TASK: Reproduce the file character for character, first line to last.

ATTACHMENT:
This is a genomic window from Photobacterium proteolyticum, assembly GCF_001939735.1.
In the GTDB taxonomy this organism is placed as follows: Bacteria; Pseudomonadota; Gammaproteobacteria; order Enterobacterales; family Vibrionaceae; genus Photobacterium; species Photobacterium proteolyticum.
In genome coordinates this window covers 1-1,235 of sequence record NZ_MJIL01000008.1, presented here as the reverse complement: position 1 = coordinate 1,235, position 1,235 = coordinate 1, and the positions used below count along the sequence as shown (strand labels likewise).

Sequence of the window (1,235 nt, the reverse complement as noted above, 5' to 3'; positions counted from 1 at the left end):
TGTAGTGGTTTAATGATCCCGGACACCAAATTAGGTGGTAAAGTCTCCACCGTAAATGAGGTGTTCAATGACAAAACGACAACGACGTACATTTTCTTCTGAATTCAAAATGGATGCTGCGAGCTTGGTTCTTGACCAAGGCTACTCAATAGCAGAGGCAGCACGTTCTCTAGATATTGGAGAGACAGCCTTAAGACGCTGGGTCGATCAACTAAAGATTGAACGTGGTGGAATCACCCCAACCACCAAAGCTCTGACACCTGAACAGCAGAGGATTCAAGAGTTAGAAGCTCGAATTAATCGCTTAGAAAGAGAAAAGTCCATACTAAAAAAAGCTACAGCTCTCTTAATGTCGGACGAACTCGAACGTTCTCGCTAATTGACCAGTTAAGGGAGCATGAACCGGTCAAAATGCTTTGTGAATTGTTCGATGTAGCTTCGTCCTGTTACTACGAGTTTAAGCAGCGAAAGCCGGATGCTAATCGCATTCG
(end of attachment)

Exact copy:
This is a genomic window from Photobacterium proteolyticum, assembly GCF_001939735.1.
In the GTDB taxonomy this organism is placed as follows: Bacteria; Pseudomonadota; Gammaproteobacteria; order Enterobacterales; family Vibrionaceae; genus Photobacterium; species Photobacterium proteolyticum.
In genome coordinates this window covers 1-1,235 of sequence record NZ_MJIL01000008.1, presented here as the reverse complement: position 1 = coordinate 1,235, position 1,235 = coordinate 1, and the positions used below count along the sequence as shown (strand labels likewise).

Sequence of the window (1,235 nt, the reverse complement as noted above, 5' to 3'; positions counted from 1 at the left end):
TGTAGTGGTTTAATGATCCCGGACACCAAATTAGGTGGTAAAGTCTCCACCGTAAATGAGGTGTTCAATGACAAAACGACAACGACGTACATTTTCTTCTGAATTCAAAATGGATGCTGCGAGCTTGGTTCTTGACCAAGGCTACTCAATAGCAGAGGCAGCACGTTCTCTAGATATTGGAGAGACAGCCTTAAGACGCTGGGTCGATCAACTAAAGATTGAACGTGGTGGAATCACCCCAACCACCAAAGCTCTGACACCTGAACAGCAGAGGATTCAAGAGTTAGAAGCTCGAATTAATCGCTTAGAAAGAGAAAAGTCCATACTAAAAAAAGCTACAGCTCTCTTAATGTCGGACGAACTCGAACGTTCTCGCTAATTGACCAGTTAAGGGAGCATGAACCGGTCAAAATGCTTTGTGAATTGTTCGATGTAGCTTCGTCCTGTTACTACGAGTTTAAGCAGCGAAAGCCGGATGCTAATCGCATTCG